Fiction from Mitchell, Plame & Lovett, and Yu, Plus Two Debuts & Mystery Stories | Xpress Reviews

Week ending October 10, 2014

starred review starThe Best American Mystery Stories 2014. Mariner: Houghton Harcourt. Oct. 2014. 400p. ed. by Laura Lippman. ISBN 9780544034648. pap. $14.95; ebk. ISBN 9780544032576. MYS
The 2014 edition of this annual anthology features Lippman (After I’m Gone) at the editorial helm, tapping a range of authors from the well established to the not-yet-known, and the results are haunting. Many stories feature intriguing female characters, including kidnapped girls (Patricia Engel’s “Aida” and Roxane Gay’s “I Will Follow You”), a questionable mother (Megan Abbott’s “My Heart Is Either Broken”), and a distraught sister (Laura Van Den Berg’s “Antarctica”). Others explore mysteries as varied as the relationship between man and wife (Ed Kurtz’s “A Good Marriage”) and the story behind a pet’s grave (Jim Allyn’s “Princess Anne”). But standout stories from Annie Proulx (“Rough Deeds”) and Charlaine Harris (“Small Kingdoms”) are some of the best of the bunch—especially the latter, wherein a high school principal explores how her past work experiences, carefully applied, can benefit the school community.
Verdict This collection of mystery stories is by turns chilling and thought provoking and a good choice for readers who enjoy books by Lippman or Jeffery Deaver and who appreciate reading both new authors and proven writers in the genre.—Amy Hoseth, Colorado State Univ. Lib., Fort Collins

Chicurel, Judy. If I Knew You Were Going To Be This Beautiful, I Never Would Have Let You Go. Putnam. Oct. 2014. 288p. ISBN 9780399167072. $25.95; ebk. ISBN 9780698138643. F
The summer after her high school graduation, Katie hangs out in “The Trunk,” the shabby neighborhood in her seaside town of Elephant Beach, which, in 1972, is well past its heyday as a resort spot. Katie, adopted, imagines that her birth mother was from a neighborhood like this; it’s a connection to a life that could have been. Her friends are having sex, getting married, moving to New York City, dying even, while she pines for Jake, who has just returned from Vietnam, but can’t figure out how to get close to him. Maybe because Katie lives in the better part of town and has caring, stable parents, she sees the Trunk’s residents as romantically exotic, when many have serious drug problems or suffer from alcoholism or PTSD. Some of them are able to get out, move away; others meet their demise. In every situation, Katie is an acute observer who mourns change and feels everything deeply. There are too many colorful characters in Katie’s world to get to know them more than superficially, but that is often the quality of relationships in one’s youth.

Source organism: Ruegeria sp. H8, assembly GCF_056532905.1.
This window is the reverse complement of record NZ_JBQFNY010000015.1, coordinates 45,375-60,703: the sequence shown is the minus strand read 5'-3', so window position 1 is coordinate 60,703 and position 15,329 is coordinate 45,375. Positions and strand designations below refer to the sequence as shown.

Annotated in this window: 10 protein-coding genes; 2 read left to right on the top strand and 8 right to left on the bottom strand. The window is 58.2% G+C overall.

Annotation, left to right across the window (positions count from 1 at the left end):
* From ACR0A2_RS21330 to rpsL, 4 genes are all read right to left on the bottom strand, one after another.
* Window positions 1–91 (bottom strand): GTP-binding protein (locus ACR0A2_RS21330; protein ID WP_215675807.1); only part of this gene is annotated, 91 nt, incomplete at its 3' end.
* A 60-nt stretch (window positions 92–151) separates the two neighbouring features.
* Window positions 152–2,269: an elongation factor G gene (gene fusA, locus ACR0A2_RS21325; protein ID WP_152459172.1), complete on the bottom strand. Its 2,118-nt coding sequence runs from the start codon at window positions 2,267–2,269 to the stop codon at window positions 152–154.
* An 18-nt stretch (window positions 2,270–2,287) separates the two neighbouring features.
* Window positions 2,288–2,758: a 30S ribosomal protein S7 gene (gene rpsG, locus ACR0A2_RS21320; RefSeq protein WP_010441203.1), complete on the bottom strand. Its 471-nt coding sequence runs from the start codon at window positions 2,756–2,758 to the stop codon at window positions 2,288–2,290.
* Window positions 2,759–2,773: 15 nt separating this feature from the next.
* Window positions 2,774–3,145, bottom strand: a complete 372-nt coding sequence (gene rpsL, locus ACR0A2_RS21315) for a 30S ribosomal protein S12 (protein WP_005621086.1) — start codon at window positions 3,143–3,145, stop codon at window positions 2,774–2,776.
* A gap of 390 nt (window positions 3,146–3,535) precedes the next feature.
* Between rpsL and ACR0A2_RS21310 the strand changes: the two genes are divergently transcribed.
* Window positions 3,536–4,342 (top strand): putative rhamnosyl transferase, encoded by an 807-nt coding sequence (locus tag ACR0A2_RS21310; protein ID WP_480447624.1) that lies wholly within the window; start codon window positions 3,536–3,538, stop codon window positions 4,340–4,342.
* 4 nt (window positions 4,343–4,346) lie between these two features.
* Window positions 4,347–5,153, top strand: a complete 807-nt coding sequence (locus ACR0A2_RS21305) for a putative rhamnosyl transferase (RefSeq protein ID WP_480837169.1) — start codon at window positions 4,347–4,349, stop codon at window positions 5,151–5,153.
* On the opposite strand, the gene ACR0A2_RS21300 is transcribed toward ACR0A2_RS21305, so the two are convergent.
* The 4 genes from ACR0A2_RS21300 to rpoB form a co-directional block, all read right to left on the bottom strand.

Verdict Narrated in the first person, this debut novel of connected short stories is similar to Dylan Landis’s Rainey Royal and is recommended for those who like poignant coming-of-age stories.Sonia Reppe, Stickney–Forest View P.L., IL

starred review starMcBride, Eimear. A Girl Is a Half-Formed Thing. Coffee House. 2014. 240p. ISBN 9781566893688. $24; ebk. ISBN 9781566893787. F
girlhalfformed101014The heroine of McBride’s remarkable debut novel, winner of the Baileys Women’s Prize for Fiction, is angry, flippant, rebellious, tender, promiscuous, hungry, risk-embracing, lonely, confused, desperate, caring, and wholly unsupported by those around her. She’s every young woman trying to find herself in an unwelcoming world and very specifically a sister contending with a brain-damaged brother, particularly difficult because she is younger, unable to protect him, and flooded by the fallout—a situation too little explored in literature. But as the narrative makes clear, her anguish is multiplied by the classic visitation of brutality and small-mindedness from grandfather to daughter to granddaughter, and one begins to understand why this girl (like so many others) is half-formed. And about that narrative: one often reads that a novelist’s style is unique, but this is the rare case when that’s actually true. The language moves in fits and starts, with incomplete sentences and stuttering phrases that capture the narrator’s inner turmoil, her never being able quite to articulate what she’s thinking or feeling (because who’s listening?): “You said it is like nothing at all. It must be something what? And words, trace stammer of.” Throughout, she addresses her brother in the second person, ever trying to connect; over-the-top behavior and brutal sex are means not of losing herself but of feeling herself there.